In April 1946 Waugh enthusiastically reviewed a collection of Orwell’s essays for the Catholic weekly, The Tablet. He described the book as a “work of absorbing interest” and a brilliant example of the “new humanism of the common man.” Waugh contrasted Orwell’s approach to that of what he labeled “‘the Mandarin school’” of criticism where only overarching themes deserved analysis. Orwell, on the other hand, wrote incisively about seemingly insignificant matters: vulgar postcards, murder mysteries, children’s magazines, the stories of P.G. Wodehouse. Both men, by the way, shared a deep love for Wodehouse whom Waugh called “the Master.” Orwell had defended Wodehouse from charges that he collaborated with the Nazis when he gave radio broadcasts while a prisoner early in the war. Waugh also had come to Wodehouse’s defense, calling him a victim of persecution by the Age of the Common Man.

Waugh was stimulated by Orwell’s literary criticism. He believed, however, that Orwell’s approach suffered from a major flaw. Although he possessed a high moral sense, “he seems never to have been touched at any point by a conception of religious thought and life. . . . He frequently brings his argument to the point when having, with great acuteness, seen the falsity and internal contradiction of the humanist view of life, there seems no alternative but the acceptance of a revealed religion, and then stops short.”

Religion then was the issue that separated these two otherwise similar men. Waugh, beneath his cheerful sense of anarchism, was profoundly religious. His conversion to Catholicism in 1930, after a disastrous first marriage, had saved him from despair and possibly from suicide. From the Second World War on, Waugh’s Catholicism was the anchor of his life. Religion figures crucially in Brideshead and in the Sword of Honor as what makes life bearable.

Orwell, however, lacked religious convictions. His attitude toward Catholicism was that of a typical English radical such as William Cobbett or William Hazlitt. He shared their suspicion of Catholic power, bureaucracy, and Papal authority. He also feared Catholicism’s ability to demand unquestioned loyalty and obedience, as well as its flirtation with fascism. These fears made him suspicious of Catholic writers. Orwell noted a tendency among Catholics to refuse to treat non-Catholics as intellectually honest, thus to imply that non-Catholics knew the truth but resisted it out of selfish motives. In his essay “Inside the Whale,” about the English literary scene between the wars, Orwell argued that many gifted writers retreated to Catholicism as an escape from the problems of the world. Waugh was one of them although Orwell believed that the sense of despair that drove Waugh to the Catholic Church was partly a pretense.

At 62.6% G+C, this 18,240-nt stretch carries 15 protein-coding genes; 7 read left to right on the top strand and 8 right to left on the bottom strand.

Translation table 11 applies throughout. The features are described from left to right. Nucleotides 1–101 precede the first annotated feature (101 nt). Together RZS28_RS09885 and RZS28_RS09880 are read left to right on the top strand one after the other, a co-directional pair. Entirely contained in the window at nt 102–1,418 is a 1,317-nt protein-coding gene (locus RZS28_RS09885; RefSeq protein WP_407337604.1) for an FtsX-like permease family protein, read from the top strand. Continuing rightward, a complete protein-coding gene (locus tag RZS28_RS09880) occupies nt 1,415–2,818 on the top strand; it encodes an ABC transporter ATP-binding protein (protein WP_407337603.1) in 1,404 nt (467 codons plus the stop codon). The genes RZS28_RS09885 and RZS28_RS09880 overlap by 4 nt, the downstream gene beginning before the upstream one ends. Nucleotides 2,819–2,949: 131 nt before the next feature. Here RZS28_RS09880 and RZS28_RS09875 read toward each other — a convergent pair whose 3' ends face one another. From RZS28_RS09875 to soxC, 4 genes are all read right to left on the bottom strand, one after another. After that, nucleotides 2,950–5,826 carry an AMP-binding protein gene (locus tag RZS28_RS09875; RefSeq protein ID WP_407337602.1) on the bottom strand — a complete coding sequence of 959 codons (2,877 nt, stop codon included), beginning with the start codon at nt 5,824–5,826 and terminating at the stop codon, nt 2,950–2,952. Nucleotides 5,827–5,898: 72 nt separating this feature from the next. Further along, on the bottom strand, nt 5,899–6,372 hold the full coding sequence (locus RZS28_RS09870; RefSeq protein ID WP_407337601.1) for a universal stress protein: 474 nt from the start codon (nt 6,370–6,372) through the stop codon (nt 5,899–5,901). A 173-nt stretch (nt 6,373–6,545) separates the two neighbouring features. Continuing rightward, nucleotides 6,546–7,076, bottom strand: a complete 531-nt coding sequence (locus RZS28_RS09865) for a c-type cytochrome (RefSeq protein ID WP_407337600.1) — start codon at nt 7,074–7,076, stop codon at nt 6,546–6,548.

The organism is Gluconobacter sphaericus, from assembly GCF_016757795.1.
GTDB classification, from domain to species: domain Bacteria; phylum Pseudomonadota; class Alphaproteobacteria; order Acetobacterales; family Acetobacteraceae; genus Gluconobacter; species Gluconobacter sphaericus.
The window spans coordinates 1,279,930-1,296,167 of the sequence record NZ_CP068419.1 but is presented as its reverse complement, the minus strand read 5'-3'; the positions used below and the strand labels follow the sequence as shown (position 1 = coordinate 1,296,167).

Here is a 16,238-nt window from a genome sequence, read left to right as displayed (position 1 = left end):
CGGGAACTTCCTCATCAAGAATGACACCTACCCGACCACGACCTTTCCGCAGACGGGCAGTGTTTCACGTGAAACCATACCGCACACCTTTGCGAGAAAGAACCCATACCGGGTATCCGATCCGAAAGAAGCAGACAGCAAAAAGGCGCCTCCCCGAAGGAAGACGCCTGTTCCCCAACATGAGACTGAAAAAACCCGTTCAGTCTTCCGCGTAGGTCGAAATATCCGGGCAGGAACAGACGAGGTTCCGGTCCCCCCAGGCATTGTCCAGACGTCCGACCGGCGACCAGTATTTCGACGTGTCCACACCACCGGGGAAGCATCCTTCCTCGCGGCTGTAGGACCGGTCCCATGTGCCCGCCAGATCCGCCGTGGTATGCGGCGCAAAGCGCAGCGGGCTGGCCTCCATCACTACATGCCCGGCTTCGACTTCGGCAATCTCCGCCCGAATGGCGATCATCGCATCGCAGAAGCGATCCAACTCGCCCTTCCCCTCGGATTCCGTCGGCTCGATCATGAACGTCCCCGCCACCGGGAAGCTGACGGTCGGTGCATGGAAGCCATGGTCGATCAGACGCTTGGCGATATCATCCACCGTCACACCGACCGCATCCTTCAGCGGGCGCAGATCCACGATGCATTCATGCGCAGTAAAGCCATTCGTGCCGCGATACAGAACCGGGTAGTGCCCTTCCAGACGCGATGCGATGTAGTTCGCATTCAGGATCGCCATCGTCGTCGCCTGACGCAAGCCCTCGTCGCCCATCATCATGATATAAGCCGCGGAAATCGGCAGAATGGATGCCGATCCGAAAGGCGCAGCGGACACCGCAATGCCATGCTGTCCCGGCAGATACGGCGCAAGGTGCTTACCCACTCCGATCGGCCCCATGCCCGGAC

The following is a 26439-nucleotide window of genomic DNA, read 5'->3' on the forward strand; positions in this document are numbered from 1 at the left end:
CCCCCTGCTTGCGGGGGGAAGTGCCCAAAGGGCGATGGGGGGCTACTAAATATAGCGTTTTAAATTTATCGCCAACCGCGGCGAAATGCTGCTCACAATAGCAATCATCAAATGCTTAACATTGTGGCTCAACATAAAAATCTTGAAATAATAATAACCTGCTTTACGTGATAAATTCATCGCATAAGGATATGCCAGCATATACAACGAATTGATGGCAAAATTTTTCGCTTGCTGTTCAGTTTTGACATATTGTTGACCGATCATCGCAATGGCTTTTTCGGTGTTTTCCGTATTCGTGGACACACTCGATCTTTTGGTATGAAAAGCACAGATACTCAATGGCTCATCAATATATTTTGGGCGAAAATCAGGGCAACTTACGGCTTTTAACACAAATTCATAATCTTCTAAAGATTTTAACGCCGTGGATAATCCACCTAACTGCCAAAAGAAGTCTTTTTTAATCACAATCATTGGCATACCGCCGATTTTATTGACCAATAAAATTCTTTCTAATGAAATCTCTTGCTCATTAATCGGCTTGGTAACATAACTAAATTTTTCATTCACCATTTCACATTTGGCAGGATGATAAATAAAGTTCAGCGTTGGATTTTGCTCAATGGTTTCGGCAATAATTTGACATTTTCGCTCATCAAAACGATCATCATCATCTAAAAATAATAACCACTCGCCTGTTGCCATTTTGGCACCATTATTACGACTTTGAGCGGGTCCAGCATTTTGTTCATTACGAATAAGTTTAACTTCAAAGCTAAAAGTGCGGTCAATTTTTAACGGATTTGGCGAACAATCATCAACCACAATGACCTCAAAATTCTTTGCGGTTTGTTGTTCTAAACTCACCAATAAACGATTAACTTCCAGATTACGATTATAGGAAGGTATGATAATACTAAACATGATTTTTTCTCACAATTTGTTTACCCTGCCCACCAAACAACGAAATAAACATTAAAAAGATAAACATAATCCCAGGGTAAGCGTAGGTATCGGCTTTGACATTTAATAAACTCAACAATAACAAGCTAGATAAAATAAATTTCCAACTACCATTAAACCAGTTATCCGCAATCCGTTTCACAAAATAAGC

Thus Orwell felt wary when he dealt with Waugh and his work. And yet it did not stop him from admiring Waugh’s powers as a novelist. Shortly before his death, Orwell began collecting notes for an essay on Waugh and Brideshead Revisited in particular. The notes show what a first-rate critic Orwell could be when he grappled with a topic that interested him.

Orwell believed that the keys to Waugh were not only his Catholicism but also his snobbery, his worship of the aristocracy and of a society which was no longer viable. Orwell also thought that the use of first-person narrative was a flaw in Brideshead. He did not like the crucial last scene where the unconscious Lord Marchmain makes the sign of the cross. “One cannot really be Catholic & grown–up,” he said of the religious atmosphere of the novel. Still he believed that Waugh was about “as good a novelist as one can be . . . while holding untenable opinions.”

While Orwell was making notes for his essay on Brideshead, Waugh read Nineteen Eighty-four that Orwell had sent him. He wrote Orwell a long letter that demonstrates the impact that the novel made on him. Waugh called it stimulating and expressed “admiration for your ingenuity & for many parts of the writing, esp. the delicious conversation in the pub when Winston tries to pump the old man for memories of pre–revolutionary days.”

But Waugh also told Orwell that ultimately Nineteen Eighty-four was flawed. Winston’s rebellion was “false” because the Brotherhood is nothing more than a gang like the Party. He also argued that the form of Winston’s revolt, copulating “in the style of Lady Chatterley” was also unconvincing. Still he admitted that the book so excited him “that I risked preaching a sermon.”

According to some sources, Waugh visited Orwell when he was in the hospital. Malcolm Muggeridge thought the pairing droll—the bogus country gentleman gossiping with the equally bogus proletarian, “both straight out of back numbers of Punch.” Waugh thought Orwell “very near to God” with the look of death about him.

These slightly absurd men left a deep mark on English letters in the middle years of the twentieth century—a century that in some way bewildered both of them. They were fresh, brilliant literary craftsmen, perhaps the best prose stylists of their age. One hundred years after their birth we remain in their debt.